How To Curate Your Ears

The trend for multiple ear piercings is still going strong, but there’s more to it than just a random assortment of hoops and studs. We spoke to Nicole Mitchell, expert piercer at Sacred Gold, and jewellery designer Dinny Hall to find out what makes a beautifully curated ear, as well as practical advice on pain and healing times. Whether you’re a piercing pro or a newbie, here are the most important things to know…

After lobes, which piercing is best to start with? 
“Your first piercing should be intentionally placed so it doesn’t feel random,” says Nicole. “You should also choose one that’s not too tricky to heal if you’ve not been pierced in a while, like a second or third piercing on the lobes.” Dinny agrees: “A helix or tragus piercing always look great as a first cartilage piercing.”

Which piercings have the shortest healing times? 
“Generally speaking, soft tissue piercings, such as lobes, will heal quicker, followed by ‘protected’ cartilage piercings like the faux rook, conch and flat as they’re less likely to catch on things,” says Nicole, although this can vary person-to-person. “The tragus can take a while to heal but it varies on different people,” adds Dinny. “Clean your piercings properly with saline solution, but don’t obsess over it. Wounds heal quickest when kept clean but also left alone.”

How do you stop the ear from looking overcrowded?
“There are no set rules, as there are so many different ear shapes and anatomy variations,” says Nicole. “However, for the best result you should aim to create a balance with enough spacing, as well as mirroring other piercings on the ear. Keeping to a 2:3 ratio will always look great, for example a triple lobe piercing, and a double on top of the ear.” When it comes to the jewellery, Dinny advises, keep the largest hoops or longest earrings in the standard lobe piercing. “You can then arrange hoops and smaller studs in the upper piercings.”

Should both ears always be symmetrical?
“It’s preferable to go for asymmetrical symmetry,” says Dinny. “In other words, pair some earrings and not others.” Asymmetry is also a great way to incorporate more placements, as you can’t fit everything onto one ear, adds Nicole. “Just make sure you have balanced placements, like a conch on one ear, and a tragus on the other, for a more curated feel.”

For the best result you should aim to create a balance with enough spacing, as well as mirroring other piercings on the ear.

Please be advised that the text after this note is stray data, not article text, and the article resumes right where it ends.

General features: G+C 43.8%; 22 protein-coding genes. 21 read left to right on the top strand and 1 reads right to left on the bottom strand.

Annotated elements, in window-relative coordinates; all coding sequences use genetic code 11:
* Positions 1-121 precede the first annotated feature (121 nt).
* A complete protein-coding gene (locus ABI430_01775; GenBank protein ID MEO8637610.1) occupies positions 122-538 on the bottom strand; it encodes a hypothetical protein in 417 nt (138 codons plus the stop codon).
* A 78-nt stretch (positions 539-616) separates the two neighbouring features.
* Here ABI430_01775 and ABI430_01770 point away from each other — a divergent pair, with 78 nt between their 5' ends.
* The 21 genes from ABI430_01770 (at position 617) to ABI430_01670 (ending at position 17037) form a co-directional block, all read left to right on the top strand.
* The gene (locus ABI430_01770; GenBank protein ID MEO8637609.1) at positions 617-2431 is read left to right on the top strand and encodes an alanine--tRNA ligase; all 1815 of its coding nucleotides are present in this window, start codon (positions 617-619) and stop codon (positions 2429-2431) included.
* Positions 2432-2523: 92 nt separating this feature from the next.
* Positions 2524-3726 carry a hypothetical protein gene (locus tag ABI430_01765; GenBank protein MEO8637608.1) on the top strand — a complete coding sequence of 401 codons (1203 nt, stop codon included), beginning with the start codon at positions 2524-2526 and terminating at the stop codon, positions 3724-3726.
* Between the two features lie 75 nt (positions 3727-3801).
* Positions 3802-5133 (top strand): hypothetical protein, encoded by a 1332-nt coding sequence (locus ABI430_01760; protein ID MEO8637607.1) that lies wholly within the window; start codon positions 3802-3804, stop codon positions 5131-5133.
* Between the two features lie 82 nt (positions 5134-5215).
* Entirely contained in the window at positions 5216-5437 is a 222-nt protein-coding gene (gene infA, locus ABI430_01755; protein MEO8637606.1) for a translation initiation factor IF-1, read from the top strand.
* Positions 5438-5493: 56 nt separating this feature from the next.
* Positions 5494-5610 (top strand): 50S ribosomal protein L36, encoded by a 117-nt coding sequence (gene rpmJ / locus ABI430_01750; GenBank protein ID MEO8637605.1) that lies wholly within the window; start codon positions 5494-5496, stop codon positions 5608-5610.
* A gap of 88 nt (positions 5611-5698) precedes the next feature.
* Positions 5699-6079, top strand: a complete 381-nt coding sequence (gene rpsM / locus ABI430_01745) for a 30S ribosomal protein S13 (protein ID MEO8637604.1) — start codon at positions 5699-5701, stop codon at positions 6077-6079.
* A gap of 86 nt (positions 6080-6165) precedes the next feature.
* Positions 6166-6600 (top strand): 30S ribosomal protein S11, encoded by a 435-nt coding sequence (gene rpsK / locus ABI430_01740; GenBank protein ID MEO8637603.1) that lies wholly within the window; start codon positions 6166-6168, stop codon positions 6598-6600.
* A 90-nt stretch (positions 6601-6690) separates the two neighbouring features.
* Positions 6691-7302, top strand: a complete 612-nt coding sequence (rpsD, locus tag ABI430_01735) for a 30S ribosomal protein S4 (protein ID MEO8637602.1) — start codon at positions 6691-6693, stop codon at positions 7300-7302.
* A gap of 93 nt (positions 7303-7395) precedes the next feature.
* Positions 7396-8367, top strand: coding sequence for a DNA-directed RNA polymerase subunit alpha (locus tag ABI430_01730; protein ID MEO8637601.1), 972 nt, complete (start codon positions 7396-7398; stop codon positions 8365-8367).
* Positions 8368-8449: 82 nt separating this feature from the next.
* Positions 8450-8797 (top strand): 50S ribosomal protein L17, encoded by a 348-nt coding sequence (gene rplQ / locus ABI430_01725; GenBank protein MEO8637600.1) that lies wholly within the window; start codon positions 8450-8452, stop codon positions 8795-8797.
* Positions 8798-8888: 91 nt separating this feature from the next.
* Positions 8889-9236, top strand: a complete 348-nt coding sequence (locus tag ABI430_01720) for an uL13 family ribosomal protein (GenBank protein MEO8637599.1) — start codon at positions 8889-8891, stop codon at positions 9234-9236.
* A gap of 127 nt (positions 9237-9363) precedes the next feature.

Should you stick to one colour of base metal?
“Rose and white golds are the easiest to pair together – especially with softer gems like blush pink sapphire and champagne diamonds,” says Nicole. “Yellow and white golds can also be done together, but stick to lighter colour gemstones for the best effect. Bear in mind that if you like different colour gemstones, then it’s best to stick to one base colour.”

Can you be pierced with a hoop instead of a stud? 
“Most piercers will try and dissuade you from piercing with a ring as it’s likely to move more than a stud, which can lead to longer healing times and infection,” warns Nicole. “It’s much simpler and less risky to go with a stud initially and change to a ring once the piercing is settled.” 

Why should you consider your ear shape?
“Not everyone has enough space to accommodate multiple lobe piercings, or has the correct cartilage shape for a daith piercing,” warns Nicole. “A good piercer can always advise on something beautiful, based on your ear anatomy, so don’t be afraid to ask.”

How long should you wait before getting another piercing?
“It depends on what piercing it is, and how your body heals,” says Nicole. “Don’t get too many at the same time to avoid putting extra stress on the body. Three or four should be the maximum number healing simultaneously, and preferably one ear at a time if piercing cartilage, so you can sleep comfortably on one side.”

How can you get the look if you’re squeamish? 
“There are plenty of things you can try that give the illusion of more piercings,” says Dinny. “Try a lovely ear crawler, for example, which look like multiple lobe piercings, or ear cuffs which look like a conch piercing.”

Some of the best places to get pierced…

Sacred Gold 

Where:  Stable St, Kings Cross.

Price: from £20. 

Best for: Expert advice, aftercare and a relaxing atmosphere. Plus, high-quality BVLA jewellery. 


Dinny Hall

With a newly launched guide to curating your ears, visit Dinny Hall's monthly piercing events at her Covent Garden store for expert advice on starting your ear stack. 


Astrid & Miyu 

Where: Multiple locations across London, including Soho, Covent Garden and Chelsea. 

Prices: from £45. 

Best for: Affordable jewellery that’s feminine and seriously Instagrammable. 

Visit Astrid&

Maria Tash 

Where: Permanent pop-ups in Liberty and Harrods. 

Prices: from £15 for a lobe piercing (not including jewellery).

Best for: The luxury piercing experience, plus a vast selection of stylish studs and hoops made with diamonds and 18ct gold. 


Tada And Toy

While earring specialists Tada and Toy don't have a permanent shop, you can book a registered piercer to your door using the Ruuby app, who will pierce your ears in the comfort of your own home using the brand's celestial-inspired and crystal adorned studs. 

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